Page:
The Tea Party might have reached a plateau in terms of national politics, but activists are alive and well at the level of local government. And their tactics are giving municipal officials fits. Across the country, Tea Party activists have been storming planning meetings of all kinds, opposing various plans by local and regional government having anything to do with density, smart growth, sustainability or urbanism. In California, Tea Party activists gained enough signatures for a ballot measure repealing the state’s baseline environmental regulations, while also targeting the Senate Bill 375, the 2008 law that seeks to combat climate change by promoting density and regional planning. Florida’s growth management legislation was recently undone, and activists in Tampa helped turn away funding for rail projects there. A planning agency in Virginia had to move to a larger auditorium and ban applause, after Tea Party activists sought to derail a five-year comprehensive plan and force withdrawal from the U.S. Mayors Agreement on Climate Change.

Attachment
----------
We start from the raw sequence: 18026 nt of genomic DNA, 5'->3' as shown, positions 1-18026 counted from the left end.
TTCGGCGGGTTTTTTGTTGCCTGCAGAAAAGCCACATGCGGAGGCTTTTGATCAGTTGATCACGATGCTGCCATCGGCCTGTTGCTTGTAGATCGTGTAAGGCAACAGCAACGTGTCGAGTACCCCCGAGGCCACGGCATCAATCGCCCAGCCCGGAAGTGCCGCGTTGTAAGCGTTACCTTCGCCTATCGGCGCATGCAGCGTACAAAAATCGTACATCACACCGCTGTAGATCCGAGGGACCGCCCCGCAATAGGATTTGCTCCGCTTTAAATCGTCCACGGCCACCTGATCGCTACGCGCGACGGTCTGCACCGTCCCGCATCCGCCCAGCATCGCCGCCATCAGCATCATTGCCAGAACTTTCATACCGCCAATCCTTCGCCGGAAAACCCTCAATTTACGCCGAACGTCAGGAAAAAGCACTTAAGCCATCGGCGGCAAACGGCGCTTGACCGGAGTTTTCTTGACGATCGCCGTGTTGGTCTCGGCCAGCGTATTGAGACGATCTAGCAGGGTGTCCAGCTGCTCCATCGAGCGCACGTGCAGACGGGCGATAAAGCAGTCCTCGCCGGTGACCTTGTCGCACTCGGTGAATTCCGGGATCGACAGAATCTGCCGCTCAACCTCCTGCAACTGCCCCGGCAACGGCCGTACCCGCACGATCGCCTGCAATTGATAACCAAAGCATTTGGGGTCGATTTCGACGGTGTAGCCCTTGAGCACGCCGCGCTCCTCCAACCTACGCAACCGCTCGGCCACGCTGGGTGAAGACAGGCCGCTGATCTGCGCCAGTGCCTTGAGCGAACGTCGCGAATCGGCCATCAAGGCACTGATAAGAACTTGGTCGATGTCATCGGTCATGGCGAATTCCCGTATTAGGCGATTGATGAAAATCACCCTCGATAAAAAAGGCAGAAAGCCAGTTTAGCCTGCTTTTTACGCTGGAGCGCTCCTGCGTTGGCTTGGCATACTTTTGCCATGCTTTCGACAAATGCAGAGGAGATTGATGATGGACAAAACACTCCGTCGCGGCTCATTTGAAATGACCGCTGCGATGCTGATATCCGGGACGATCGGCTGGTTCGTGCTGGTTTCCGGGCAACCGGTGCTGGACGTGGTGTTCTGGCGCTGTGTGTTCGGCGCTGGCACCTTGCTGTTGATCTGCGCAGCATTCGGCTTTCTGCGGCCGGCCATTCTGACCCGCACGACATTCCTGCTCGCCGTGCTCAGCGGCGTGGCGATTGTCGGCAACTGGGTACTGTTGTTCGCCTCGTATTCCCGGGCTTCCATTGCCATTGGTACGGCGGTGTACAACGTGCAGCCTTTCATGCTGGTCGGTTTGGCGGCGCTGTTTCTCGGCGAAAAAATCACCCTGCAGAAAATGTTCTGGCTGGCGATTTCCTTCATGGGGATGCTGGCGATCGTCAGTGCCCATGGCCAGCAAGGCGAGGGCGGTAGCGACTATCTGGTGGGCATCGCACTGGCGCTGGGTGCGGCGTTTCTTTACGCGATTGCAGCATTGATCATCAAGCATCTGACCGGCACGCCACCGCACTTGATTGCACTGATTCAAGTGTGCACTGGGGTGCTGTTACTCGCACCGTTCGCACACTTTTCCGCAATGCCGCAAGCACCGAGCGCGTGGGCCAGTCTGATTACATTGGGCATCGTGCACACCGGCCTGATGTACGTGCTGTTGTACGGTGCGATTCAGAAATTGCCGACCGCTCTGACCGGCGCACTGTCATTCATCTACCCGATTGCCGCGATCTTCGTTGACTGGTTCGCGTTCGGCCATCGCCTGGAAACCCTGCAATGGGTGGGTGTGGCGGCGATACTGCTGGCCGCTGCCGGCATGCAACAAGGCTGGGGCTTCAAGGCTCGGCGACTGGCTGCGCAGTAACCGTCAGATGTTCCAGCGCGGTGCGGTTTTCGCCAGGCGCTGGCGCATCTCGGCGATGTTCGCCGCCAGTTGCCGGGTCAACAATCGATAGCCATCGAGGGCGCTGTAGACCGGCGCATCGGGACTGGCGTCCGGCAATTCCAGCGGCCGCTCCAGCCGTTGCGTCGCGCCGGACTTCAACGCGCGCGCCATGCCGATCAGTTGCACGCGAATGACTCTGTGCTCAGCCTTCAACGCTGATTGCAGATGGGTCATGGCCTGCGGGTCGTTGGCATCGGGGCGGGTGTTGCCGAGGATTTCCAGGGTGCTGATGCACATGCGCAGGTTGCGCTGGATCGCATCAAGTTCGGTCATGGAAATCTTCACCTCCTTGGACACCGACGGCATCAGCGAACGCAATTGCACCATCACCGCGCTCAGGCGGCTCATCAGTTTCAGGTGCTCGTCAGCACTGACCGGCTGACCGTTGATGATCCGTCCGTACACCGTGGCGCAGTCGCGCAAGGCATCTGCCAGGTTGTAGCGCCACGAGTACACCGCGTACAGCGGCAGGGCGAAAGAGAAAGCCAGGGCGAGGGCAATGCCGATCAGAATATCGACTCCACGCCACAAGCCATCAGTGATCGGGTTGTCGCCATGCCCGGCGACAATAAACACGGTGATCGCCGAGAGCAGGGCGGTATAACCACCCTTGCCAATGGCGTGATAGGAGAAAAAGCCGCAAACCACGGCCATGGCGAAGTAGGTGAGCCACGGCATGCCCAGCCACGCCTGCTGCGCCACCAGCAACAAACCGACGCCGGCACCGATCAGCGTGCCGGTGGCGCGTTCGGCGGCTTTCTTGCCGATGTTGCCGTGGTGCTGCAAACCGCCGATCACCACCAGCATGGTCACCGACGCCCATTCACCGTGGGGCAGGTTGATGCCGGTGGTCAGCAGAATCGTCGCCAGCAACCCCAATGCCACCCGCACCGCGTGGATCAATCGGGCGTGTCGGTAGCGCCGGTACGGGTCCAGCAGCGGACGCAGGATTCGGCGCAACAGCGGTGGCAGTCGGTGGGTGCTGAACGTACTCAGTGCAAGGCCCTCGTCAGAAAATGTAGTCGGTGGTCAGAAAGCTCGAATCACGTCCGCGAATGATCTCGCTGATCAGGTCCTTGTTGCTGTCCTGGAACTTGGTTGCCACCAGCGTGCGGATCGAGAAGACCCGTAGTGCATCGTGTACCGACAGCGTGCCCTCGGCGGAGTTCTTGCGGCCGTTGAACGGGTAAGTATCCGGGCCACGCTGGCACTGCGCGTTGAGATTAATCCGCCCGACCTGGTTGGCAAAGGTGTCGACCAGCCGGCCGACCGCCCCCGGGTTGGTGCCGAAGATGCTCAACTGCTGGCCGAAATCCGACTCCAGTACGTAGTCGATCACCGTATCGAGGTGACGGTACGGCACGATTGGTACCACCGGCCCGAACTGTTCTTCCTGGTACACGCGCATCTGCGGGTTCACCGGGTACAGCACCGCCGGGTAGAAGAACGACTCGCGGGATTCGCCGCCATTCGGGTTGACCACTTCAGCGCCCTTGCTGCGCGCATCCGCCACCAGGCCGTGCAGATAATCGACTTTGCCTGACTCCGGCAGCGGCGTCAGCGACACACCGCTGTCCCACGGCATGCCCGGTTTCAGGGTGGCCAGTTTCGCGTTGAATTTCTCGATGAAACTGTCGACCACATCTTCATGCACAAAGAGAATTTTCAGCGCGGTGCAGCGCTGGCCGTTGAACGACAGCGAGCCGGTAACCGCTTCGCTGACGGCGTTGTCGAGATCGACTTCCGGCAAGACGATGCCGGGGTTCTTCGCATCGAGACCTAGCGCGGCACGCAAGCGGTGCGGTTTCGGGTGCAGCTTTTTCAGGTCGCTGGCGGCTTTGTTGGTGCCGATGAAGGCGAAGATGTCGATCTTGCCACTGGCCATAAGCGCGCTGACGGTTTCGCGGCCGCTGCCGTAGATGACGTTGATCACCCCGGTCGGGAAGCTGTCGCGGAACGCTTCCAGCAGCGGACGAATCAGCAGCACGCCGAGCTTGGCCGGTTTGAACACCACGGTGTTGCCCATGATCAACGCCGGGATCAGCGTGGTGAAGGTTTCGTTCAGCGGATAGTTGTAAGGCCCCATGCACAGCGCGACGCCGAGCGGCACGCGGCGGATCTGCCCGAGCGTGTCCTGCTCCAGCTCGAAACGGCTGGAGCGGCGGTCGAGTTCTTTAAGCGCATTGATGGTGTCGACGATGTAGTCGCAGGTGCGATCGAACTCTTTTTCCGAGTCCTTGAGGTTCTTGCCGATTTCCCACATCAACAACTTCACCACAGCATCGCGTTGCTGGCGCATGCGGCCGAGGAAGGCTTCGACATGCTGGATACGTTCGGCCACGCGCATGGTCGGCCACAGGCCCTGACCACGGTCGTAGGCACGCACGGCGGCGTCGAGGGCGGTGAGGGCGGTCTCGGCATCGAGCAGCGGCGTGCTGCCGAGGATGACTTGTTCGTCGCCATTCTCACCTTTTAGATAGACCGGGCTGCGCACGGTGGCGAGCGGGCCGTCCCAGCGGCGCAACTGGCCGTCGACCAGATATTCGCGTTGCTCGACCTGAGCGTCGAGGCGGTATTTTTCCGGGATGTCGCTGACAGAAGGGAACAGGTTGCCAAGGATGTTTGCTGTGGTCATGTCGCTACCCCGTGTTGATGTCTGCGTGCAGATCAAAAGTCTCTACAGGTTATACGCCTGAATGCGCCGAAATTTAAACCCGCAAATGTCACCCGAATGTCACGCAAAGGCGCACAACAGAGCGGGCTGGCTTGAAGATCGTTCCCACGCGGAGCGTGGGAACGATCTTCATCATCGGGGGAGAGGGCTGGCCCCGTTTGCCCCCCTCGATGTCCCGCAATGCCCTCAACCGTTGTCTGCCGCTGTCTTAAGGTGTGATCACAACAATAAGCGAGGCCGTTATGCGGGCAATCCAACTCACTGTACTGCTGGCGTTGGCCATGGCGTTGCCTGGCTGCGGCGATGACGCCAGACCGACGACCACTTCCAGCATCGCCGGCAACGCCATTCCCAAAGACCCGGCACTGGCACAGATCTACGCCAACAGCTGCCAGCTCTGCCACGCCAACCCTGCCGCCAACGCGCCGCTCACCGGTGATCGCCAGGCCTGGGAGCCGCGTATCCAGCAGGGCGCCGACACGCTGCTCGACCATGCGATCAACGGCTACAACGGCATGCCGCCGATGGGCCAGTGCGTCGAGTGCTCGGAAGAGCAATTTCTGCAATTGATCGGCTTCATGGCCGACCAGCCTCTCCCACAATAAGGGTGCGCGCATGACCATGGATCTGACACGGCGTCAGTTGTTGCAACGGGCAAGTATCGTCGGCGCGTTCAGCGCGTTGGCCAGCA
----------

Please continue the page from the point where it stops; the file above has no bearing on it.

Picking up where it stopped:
The activists are opposed to proposed master plans, a new water treatment plant, rules governing septic tanks, or a bike-sharing program. At the core is a belief that government should have no role in planning or shaping the built environment that in any way interferes with private property rights. Oddly, this opposition carries with it in almost all instances a charge that local planners are part of a conspiracy driven by the United Nations’ Agenda 21, a nearly two-decade old document that addresses sustainable development in the world’s cities – but that is being interpreted as a call to herd humanity into compulsory habitation zones.
We have had our own experiences along these lines, and in the fall, heard from Robin Rather, who runs Collective Strength out of Austin, on how to respond and engage with this new phenomenon, at our annual gathering of Big City Planners, co-sponsored with Harvard and the American Planning Association. The APA has retained Rather and others to offer a "communications boot camp" for planners, hoping to reframe the profession’s value-add for society. The full essay on this topic is available for viewing at Atlantic Cities.